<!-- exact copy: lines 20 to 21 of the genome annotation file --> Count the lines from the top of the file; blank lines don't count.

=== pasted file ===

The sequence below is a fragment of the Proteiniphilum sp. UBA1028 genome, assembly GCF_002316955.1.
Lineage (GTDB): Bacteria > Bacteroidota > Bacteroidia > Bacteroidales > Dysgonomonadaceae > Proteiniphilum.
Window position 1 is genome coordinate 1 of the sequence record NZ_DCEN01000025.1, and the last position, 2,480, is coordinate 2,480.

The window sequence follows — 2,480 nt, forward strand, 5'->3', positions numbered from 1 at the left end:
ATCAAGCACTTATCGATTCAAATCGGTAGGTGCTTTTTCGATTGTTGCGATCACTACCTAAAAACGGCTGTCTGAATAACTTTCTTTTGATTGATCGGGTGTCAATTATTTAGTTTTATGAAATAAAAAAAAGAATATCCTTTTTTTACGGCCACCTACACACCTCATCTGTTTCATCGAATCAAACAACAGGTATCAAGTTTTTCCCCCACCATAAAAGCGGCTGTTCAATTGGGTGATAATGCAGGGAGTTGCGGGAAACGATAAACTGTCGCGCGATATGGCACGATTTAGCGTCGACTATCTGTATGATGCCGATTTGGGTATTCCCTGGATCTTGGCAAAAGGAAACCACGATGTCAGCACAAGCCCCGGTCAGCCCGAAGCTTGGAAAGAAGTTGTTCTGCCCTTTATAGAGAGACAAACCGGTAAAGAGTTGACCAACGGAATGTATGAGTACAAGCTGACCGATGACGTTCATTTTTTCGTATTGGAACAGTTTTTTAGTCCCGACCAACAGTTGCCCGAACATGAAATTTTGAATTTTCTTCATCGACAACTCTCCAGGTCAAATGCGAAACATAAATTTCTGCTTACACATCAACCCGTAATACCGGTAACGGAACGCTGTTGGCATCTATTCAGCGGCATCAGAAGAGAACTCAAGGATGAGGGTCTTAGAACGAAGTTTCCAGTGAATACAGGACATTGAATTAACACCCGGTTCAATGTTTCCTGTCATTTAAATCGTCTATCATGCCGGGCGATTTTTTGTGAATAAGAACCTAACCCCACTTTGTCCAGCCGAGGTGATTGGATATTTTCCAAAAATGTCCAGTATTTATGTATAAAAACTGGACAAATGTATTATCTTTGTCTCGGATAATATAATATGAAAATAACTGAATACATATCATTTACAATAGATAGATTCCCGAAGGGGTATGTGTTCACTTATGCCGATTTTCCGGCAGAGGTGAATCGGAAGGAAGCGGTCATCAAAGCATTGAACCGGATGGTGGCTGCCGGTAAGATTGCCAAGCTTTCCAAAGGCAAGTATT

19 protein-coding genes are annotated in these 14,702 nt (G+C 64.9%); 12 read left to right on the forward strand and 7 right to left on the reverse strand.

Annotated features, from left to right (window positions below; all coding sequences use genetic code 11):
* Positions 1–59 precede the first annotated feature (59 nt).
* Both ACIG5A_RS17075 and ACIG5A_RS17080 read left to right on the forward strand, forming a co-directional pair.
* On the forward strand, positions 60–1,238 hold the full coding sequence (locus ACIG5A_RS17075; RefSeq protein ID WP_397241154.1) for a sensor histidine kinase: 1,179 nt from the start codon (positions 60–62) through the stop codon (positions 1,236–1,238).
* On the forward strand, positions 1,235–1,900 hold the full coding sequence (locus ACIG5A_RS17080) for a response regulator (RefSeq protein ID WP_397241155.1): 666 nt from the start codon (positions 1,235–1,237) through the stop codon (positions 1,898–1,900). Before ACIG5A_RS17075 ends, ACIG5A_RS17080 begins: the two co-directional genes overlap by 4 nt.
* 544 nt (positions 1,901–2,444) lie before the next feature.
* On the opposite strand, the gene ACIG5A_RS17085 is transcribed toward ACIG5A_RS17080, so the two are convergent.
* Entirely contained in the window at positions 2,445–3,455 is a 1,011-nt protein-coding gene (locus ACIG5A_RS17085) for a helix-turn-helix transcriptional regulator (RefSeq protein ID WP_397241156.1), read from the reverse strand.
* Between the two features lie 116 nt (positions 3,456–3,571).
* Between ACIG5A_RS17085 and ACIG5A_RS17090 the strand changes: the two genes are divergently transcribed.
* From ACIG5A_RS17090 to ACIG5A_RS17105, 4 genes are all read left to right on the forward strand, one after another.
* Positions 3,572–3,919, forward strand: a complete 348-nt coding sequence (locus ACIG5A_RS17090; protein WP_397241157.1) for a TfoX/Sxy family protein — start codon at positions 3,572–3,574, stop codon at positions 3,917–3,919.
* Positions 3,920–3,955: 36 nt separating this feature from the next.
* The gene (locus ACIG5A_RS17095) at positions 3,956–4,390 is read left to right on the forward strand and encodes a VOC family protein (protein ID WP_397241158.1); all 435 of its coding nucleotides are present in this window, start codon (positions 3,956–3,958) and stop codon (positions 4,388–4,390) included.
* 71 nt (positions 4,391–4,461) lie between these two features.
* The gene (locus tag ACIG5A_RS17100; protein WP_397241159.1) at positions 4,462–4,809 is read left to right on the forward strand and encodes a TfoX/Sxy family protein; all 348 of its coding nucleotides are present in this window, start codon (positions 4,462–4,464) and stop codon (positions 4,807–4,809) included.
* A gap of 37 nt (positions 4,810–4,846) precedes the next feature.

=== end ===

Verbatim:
* The gene (locus ACIG5A_RS17095) at positions 3,956–4,390 is read left to right on the forward strand and encodes a VOC family protein (protein ID WP_397241158.1); all 435 of its coding nucleotides are present in this window, start codon (positions 3,956–3,958) and stop codon (positions 4,388–4,390) included.
* 71 nt (positions 4,391–4,461) lie between these two features.